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A war of nerves

Perspectives: Iran wants to engage with the world. But the US is in no mood to relent, writes Vikram Sood.
None | By Vikram Sood
UPDATED ON OCT 15, 2007 09:56 PM IST

Richard Perle, known in Washington power circles as the ‘Prince of Darkness’ and associated with the neo-con American Enterprise Institute and the Project for New Century, had authored a book with his associate, David Frum, soon after President George Bush launched his ill-fated Iraq war. The book, An End to Evil, is the Perle-Frum prescription about how to win the war on terror. They recommended that the US must take bold and decisive action against Iran. They said this in 2003 when the duo was still considered (and probably still are) among the most influential insiders in the Bush White House.

It is true that Iran came clean about its nuclear programme only when its clandestine nuclear liaison with Pakistan and the Libyans had let the cat out of the bag. Although Pakistani delinquency has been swept aside, there has been endless high-pitched rhetoric and speculation about when, or if, the US will attack Iran to end its so-called quest for the N-bomb, and to overthrow the current regime. Washington glowers at Tehran, demonising the Iranian President Mahmoud Ahmadinejad more or less like Saddam Hussein. The US has rejected the IAEA finding that clearly concludes in Article IV(4) that: “The Agency has been able to verify the non-diversion of the declared nuclear materials at the enrichment facilities in Iran and has, therefore, concluded that it remains in peaceful use.”

There are renewed allegations of Iran interfering in Iraq by supplying the Shia militia with money, weapons-training and explosives and weapons to the Taliban in Afghanistan. All this has not galvanised the Iranians into submission. There are other provocations to goad Iran that range from rejection of the IAEA findings, tougher sanctions, which now have the French on board, and if this were not enough, insulting Ahmadinejad after inviting him to address the University of Columbia. There have been leaks about the possibility of a pre-emptive strike that could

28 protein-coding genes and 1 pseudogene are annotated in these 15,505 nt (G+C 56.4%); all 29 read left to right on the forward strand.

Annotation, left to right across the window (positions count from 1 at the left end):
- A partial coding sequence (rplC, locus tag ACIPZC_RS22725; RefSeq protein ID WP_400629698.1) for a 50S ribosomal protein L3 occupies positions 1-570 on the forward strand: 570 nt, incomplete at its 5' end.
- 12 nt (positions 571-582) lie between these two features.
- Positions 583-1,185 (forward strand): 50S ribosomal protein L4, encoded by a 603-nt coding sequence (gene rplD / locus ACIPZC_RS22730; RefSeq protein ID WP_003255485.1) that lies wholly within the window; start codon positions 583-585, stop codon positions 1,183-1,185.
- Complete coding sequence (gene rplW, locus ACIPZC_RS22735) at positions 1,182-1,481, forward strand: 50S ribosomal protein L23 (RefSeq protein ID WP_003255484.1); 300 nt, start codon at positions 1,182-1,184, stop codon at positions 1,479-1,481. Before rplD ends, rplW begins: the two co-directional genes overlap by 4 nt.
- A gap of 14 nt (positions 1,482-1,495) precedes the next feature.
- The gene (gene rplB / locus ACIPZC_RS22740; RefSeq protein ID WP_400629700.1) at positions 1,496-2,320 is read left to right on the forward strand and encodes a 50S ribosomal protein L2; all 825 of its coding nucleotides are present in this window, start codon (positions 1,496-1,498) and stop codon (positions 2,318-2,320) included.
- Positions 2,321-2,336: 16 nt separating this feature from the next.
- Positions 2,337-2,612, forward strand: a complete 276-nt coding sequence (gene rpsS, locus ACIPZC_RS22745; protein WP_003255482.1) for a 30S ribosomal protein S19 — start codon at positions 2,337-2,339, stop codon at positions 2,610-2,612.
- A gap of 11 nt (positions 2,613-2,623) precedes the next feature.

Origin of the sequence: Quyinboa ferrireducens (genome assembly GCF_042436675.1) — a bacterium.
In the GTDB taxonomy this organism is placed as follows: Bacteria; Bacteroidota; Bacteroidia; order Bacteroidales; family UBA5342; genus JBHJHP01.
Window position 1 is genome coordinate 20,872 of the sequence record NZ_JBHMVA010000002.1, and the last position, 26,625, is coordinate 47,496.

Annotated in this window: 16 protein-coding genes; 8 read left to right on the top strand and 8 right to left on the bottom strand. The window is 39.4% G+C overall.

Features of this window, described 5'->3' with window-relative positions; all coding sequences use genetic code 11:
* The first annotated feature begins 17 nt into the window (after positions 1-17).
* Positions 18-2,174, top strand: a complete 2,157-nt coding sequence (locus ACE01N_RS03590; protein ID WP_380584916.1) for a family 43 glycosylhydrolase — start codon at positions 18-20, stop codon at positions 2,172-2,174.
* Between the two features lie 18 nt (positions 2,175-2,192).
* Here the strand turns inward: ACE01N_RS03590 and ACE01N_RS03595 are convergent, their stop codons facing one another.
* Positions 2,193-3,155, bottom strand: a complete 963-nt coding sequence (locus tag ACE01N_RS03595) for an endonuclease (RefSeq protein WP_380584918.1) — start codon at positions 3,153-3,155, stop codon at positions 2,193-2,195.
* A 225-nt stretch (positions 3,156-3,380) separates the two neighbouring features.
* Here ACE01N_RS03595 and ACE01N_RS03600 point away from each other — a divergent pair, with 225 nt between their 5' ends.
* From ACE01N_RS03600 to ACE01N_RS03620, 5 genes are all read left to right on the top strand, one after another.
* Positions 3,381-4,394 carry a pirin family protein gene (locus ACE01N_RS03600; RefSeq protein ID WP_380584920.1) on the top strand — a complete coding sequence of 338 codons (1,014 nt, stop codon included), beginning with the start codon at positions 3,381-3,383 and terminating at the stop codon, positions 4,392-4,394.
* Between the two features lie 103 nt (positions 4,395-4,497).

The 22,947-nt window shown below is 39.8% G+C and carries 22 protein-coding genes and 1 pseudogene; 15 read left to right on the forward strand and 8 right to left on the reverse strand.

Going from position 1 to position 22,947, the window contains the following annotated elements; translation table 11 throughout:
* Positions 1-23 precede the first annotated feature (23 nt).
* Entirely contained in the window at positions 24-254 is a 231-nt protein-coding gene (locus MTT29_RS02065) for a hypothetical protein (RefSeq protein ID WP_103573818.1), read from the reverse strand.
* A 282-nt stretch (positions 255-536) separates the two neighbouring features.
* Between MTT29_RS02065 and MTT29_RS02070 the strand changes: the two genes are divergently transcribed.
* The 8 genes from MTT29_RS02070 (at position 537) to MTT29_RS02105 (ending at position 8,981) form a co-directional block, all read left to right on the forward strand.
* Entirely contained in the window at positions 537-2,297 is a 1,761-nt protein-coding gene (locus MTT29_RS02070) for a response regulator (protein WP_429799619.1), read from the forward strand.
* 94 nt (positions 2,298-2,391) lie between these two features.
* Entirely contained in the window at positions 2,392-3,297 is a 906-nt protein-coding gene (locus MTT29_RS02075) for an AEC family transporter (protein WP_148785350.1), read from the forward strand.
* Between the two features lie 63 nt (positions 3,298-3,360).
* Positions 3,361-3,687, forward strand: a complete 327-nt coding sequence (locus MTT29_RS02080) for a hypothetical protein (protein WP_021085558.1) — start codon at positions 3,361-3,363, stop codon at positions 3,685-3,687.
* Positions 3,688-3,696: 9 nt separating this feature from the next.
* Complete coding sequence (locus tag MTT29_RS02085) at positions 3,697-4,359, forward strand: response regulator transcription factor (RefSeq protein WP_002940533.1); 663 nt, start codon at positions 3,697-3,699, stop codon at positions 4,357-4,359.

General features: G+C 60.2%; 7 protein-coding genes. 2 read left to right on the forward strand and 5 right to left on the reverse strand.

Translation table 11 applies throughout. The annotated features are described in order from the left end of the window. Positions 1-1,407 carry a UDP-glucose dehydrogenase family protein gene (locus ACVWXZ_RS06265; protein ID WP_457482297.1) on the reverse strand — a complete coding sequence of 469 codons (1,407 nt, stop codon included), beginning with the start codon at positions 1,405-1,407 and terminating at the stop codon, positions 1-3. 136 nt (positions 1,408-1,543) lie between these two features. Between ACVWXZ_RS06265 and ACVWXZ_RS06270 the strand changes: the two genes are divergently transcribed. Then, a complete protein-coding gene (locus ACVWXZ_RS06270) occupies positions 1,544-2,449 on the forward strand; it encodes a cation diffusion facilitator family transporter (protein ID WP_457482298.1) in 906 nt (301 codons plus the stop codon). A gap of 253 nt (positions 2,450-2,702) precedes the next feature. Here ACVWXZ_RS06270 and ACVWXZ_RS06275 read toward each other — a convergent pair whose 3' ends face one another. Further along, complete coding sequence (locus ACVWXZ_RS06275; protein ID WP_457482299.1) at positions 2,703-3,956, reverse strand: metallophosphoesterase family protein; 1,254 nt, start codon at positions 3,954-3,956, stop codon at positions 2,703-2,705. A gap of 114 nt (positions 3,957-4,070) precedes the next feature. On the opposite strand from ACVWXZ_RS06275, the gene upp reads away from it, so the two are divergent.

include thermonuclear weapons, which according to some is harmless to the surrounding human population. Warplanes are said to be in position since 2004 and extensive wargames were conducted in the Persian Gulf and the Eastern Mediterranean in mid-2006. The Pentagon is supposed to have 2,000 bombing targets. The idea is to force Iran to retaliate and then use overwhelming force when it does.

Undoubtedly, Iran must be feeling surrounded these days much more than before. To the north is Turkey, a North Atlantic Treaty Organisation (Nato) member, concerned about the Iranian nuclear programme. Close to Iran are two former Soviet republics, Armenia and Azerbaijan but now friends of the West. Along with Turkmenistan, they are members of the Nato’s Partners for Peace Programme. Afghanistan in the east is home to Nato and US troops, where the Sunni, radical Taliban are becoming increasingly effective and the President, progressively ineffective. The other eastern neighbour, Pakistan, also hosts US bases, and,

US-backed insurgents have used Balochistan as a base for forays into Iran. Across the Persian Gulf are six Arab kingdoms: Oman, United Arab Emirates, Qatar, Bahrain, Saudi Arabia and Kuwait — all worried about Iran’s growing clout in the region. To the west is Iraq, with its 150,000 US troops and with reports that troops will be moved towards the Iranian border. Finally, the US armada in the Persian Gulf and the Mediterranean is poised to pulverise. Encircled thus, it is natural for Iran to try to break the cordon and reach out to Russia and China in a kind of a quadrilateral that includes the other energy-rich nation, Venezuela.